What are Bluetooth Profiles and Why You Should Care

William Elcock

Bluetooth that we use on a daily basis has a lot going on than what meets the eye. It's not just about wireless connectivity. There are a lot of devices that can be controlled using Bluetooth and there are dedicated Bluetooth profiles for each function. 

In this post, we will talk about various Bluetooth profiles that help you transfer files and control devices remotely. 

Bluetooth Profiles Main
Note: Bluetooth is supported by a network of more than 33,000 companies known as the Bluetooth Special Interest Group (SIG).

Bluetooth Profiles

The connection between Bluetooth devices is facilitated by sets of rules called profiles that define the allowed functions for the connected devices.

For example, you may recall that, before Bluetooth headphones, the first Bluetooth audio devices were earpieces. Bluetooth can also be used to transfer information between phones and to connect peripherals such as mouses and keyboards to computers.

Bluetooth

These different functions are governed by different profiles and provide the devices involved with the information on how best to transmit data in order to facilitate the desired function.

Currently, there are about 27 different profiles but the majority of us tend to run into a smaller subgroup of them more frequently. Let's take a closer look at some of the more relevant Bluetooth profiles.

1. Advanced Audio Distribution Profile

Bluetooth A2 Dp Headphones

This profile allows for the transmission of high-quality stereo audio. Your Bluetooth headphones and car stereo rely on this. Prior to the introduction of A2DP, the quality of Bluetooth audio was rather grainy and suitable only for phone calls.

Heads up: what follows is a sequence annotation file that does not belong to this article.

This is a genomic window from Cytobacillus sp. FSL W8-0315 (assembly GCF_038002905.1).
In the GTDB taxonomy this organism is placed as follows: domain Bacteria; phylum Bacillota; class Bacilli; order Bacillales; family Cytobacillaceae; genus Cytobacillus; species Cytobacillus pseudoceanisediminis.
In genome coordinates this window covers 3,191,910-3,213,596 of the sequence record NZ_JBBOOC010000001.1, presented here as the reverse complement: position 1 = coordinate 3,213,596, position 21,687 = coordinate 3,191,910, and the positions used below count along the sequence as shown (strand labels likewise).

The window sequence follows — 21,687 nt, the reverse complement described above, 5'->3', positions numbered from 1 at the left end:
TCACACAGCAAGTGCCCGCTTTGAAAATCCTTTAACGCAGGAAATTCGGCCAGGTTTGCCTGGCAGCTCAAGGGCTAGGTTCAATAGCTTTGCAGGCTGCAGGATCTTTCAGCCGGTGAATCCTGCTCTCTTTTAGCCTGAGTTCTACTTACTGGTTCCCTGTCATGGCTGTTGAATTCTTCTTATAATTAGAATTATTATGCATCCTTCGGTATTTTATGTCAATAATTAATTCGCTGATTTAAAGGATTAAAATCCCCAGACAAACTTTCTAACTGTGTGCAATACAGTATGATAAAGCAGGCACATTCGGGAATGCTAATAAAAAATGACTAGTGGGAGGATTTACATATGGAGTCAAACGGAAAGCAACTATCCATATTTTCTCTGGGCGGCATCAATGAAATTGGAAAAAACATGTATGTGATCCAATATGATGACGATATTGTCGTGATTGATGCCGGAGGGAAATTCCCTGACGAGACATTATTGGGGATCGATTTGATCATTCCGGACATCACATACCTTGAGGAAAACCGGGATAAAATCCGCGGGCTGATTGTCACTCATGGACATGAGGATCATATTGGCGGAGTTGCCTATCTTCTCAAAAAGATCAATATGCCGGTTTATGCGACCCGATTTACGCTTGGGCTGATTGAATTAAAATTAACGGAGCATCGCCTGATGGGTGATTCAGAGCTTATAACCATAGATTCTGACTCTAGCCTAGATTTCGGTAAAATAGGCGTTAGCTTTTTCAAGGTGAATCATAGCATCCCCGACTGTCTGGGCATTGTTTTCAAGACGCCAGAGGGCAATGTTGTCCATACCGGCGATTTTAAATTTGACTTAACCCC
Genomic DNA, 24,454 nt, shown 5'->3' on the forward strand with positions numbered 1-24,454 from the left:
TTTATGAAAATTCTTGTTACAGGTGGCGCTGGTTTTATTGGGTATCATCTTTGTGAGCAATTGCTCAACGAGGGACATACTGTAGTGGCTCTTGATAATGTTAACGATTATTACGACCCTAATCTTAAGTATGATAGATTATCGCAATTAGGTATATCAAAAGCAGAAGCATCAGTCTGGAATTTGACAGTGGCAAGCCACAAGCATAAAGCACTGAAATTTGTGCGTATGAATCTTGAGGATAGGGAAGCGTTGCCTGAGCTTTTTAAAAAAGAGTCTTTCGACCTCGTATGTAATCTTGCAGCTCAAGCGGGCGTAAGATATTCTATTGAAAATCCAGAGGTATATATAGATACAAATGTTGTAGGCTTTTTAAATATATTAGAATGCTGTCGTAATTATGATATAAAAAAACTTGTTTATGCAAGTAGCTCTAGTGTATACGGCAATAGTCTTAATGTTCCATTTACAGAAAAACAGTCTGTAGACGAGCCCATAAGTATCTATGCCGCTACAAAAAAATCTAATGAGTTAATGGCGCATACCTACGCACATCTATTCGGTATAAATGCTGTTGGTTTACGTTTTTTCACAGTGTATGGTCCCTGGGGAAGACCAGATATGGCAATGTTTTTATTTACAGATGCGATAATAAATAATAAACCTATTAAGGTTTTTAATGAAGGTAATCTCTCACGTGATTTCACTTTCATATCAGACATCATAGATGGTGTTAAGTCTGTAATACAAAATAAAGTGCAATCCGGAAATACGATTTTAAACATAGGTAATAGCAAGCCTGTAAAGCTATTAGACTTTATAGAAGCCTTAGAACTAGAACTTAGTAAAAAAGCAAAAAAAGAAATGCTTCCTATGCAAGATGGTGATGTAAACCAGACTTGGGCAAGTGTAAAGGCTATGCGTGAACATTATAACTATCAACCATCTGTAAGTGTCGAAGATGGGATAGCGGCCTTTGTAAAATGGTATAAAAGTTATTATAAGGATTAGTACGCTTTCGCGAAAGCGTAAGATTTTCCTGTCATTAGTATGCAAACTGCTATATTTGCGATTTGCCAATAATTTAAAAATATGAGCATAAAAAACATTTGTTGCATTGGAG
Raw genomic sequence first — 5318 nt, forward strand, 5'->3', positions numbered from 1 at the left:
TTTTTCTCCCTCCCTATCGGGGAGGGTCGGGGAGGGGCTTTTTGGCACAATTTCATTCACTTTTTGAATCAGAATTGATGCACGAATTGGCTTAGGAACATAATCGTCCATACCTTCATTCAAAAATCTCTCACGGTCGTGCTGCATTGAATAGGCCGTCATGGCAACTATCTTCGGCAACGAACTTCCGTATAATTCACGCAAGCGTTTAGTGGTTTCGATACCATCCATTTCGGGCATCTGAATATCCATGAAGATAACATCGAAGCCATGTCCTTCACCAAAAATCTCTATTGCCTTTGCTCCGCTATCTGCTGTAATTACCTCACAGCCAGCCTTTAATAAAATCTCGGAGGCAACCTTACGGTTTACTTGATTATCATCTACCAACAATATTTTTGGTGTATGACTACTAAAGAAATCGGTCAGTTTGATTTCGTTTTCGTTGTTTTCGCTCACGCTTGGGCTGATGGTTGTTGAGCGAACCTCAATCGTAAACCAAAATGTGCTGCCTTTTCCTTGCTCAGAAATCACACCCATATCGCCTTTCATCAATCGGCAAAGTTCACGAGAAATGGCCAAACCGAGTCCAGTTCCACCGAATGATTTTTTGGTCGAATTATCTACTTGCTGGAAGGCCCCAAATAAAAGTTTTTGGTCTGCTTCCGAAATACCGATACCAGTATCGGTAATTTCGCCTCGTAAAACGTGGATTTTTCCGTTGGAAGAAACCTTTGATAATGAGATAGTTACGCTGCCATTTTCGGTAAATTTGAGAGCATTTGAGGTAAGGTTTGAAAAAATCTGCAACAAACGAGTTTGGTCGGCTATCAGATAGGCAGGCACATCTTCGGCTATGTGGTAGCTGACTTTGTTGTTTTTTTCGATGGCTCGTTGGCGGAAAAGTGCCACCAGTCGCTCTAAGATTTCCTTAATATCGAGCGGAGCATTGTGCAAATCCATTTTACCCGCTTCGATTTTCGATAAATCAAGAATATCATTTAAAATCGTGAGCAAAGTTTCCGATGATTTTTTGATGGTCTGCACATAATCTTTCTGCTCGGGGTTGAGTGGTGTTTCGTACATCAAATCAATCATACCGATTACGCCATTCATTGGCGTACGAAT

2. Audio/Video Remote Control Profile (AVRCP)

This profile allows for remote control functionality such as playing and pausing music. This is common with headphones where the volume and power buttons double as media control buttons.

3. Handsfree Profile (HFP)

Bluetooth Car Handsfree

This profile facilitates placing calls from a Bluetooth device. It's a critical part of car infotainment systems that support wireless phone calls.

4. Headset Profile

This profile allows for calls to be answered, ended, and the volume level adjusted from a headset. This is needed in conjunction with A2DP so that the users can switch between listening to music and making calls.

5. File Transfer Protocol (FTP)

This one is rather self-explanatory and lets users transfer files among Bluetooth devices.

6. Human Interface Device Protocol

Bluetooth Keyboard Mouse

This provides support for peripherals added to Bluetooth devices, including keyboards and mouses.

Final Thoughts

While all the profiles listed above are important, in recent years, Bluetooth headphones have become increasingly popular. Although the audio quality is not yet on par with that of the wired counterparts, the convenience of going wireless is cherished by many.

Bluetooth is a technology that is constantly evolving and it will be interesting to see how it continues to develop in the coming years.

If you want to learn more about the other Bluetooth profiles in existence, see Motorola's informational resource.

Also See
#audio #bluetooth

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William Elcock

Written By

William Elcock

William has been helping friends troubleshoot tech problems for several years and thus made the natural progression into tech blogging. In addition to consumer electronics William also has a vested interest in various renewable energy topics.